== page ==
Healing Line

Healing Line


by Judith MacNutt
2018 Vol. 02

Webster defines shame as “a disturbed or painful feeling of guilt, incompetence, indecency, regret, or embarrassment. A painful emotion caused by consciousness of guilt. A condition of humiliating disgrace.”There is true shame and there is also false shame.

Shame that is based on confessed personal sin is forgiven. If you have confessed your sin, you have been forgiven, and you should be free of shame.
1 John 1:9 says, “If we confess our sins He is faithful and just to forgive us our sins, and to cleanse us from all unrighteousness.”

True shame comes when we make a mistake and we feel guilty.

False shame says, “I am a mistake.”

If I have sinned against someone and have committed a sin, I feel guilty. Guilt is not bad — it is an appropriate response when we have wounded someone or sinned against them. Guilt’s voice whispers, “I have made a mistake. I can be forgiven.”

False shame is a tool of the enemy — the lie we accept when we are caught in the fear of being found out, exposed, rejected, abandoned, or deemed unworthy. Abandonment is the deepest wound we carry. When we are abandoned, in essence the message is: You have no value, you are meaningless to me.

A friend of mine was sitting with her husband. She looked at him (I will call him John) and said, “John, you look unhappy tonight. What can I do to make you happy?” What she meant was something along the lines of, “Can I get you something to drink, or a pizza?” He said, “You can give me a divorce.” There was no warning. I have watched friends struggle for years to climb out of that pit of abandonment that comes with divorce.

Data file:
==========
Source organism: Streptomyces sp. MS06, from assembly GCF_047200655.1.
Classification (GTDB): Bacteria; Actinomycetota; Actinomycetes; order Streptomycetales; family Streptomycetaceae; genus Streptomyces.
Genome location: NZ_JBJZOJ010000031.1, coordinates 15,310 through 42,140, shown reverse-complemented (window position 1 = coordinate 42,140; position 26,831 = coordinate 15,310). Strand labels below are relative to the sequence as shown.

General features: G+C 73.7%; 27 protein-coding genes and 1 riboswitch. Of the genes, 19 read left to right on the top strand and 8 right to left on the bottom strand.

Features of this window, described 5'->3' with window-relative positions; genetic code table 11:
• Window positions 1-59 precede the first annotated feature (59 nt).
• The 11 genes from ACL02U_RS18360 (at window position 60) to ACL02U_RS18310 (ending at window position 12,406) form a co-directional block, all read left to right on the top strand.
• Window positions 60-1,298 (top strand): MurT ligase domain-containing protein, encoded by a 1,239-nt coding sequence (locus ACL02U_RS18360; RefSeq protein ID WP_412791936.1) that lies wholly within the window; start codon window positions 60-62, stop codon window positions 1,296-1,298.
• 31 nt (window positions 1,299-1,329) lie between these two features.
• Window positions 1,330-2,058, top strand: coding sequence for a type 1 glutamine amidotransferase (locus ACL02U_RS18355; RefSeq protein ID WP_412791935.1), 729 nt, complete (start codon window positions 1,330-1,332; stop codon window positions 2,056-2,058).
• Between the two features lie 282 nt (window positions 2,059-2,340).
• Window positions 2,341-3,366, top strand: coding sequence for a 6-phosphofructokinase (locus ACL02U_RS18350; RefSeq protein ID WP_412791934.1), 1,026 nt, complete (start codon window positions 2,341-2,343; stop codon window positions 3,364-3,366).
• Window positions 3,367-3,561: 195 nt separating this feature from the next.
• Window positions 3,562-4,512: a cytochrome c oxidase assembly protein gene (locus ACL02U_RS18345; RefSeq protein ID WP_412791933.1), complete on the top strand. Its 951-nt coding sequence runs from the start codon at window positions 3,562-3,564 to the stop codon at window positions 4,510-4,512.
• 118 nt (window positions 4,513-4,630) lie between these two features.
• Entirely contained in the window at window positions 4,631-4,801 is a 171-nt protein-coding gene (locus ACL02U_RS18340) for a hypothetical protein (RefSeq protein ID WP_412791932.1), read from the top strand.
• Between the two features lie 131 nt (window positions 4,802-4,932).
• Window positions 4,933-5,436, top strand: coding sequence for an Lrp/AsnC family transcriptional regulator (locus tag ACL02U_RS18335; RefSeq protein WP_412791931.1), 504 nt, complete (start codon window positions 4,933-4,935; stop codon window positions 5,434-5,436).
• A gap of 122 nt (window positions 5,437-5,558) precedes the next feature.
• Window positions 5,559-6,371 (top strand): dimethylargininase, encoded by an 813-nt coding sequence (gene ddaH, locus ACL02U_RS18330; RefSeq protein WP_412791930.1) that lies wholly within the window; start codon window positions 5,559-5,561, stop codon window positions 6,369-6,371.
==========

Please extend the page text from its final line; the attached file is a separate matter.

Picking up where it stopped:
The sin of shame entered the world in the Garden of Eden. Poor Eve is assigned all the blame for this; but you know they both ate the apple! This is where blame started. “The man said, ‘The woman you put here with me — she have me some fruit from the tree, and I ate it.’” (Genesis 3) Then Eve said (my paraphrase), “The snake made me do it!”

Adam and Eve tried to cover their own shame. God still came in the cool of the evening, but they were hiding in the bushes, trying to cover up. God knew. He came and called them by name, not because He couldn’t find them, but to bring them out of hiding. God calls us out of shame and back into relationship with Him.

Abandonment is not the only source of shame. Shame may come through the family, trauma, society, and even the church.

In home environments shame is a normal experience. It can feel normal because people are often shamed every day. “Why can’t you be like your sister?” “Why can’t you be better?” “Why can’t you be prettier?” “Why can’t you be smarter?” “Why do you have to say such stupid things?” “Shame on you!” These words can create what I call “the shame of being.” As children, we can’t change ourselves, so we feel shame in existing.

Another source of shame comes from trauma; it could be verbal, physical, or emotional trauma, or sexual abuse. You may experience shame through the avenue of society: ethnic shame, class shame, or the shame of poverty. Another place we experience shame is in the church, including what I call gender shame.

How do all these avenues of shame affect us? Self–rejection, self–hatred, a victim mentality, excessive anger, or depression can enter. We may have identity issues. “I don’t know who I am, and I don’t know my value. I don’t know God’s love for me.”

When we are truly loved by other people, the shame begins to erode and be healed in our lives. This is the work of the Holy Spirit; God comes to us and shows us unconditional love. He transforms us and shows us our worth in Him. He will show you the truth that you are a very valuable part of the body of Christ.

Judith MacNutt Judith MacNutt is author, teacher, conference speaker and co–founder of CHM. 2018 Vol. 02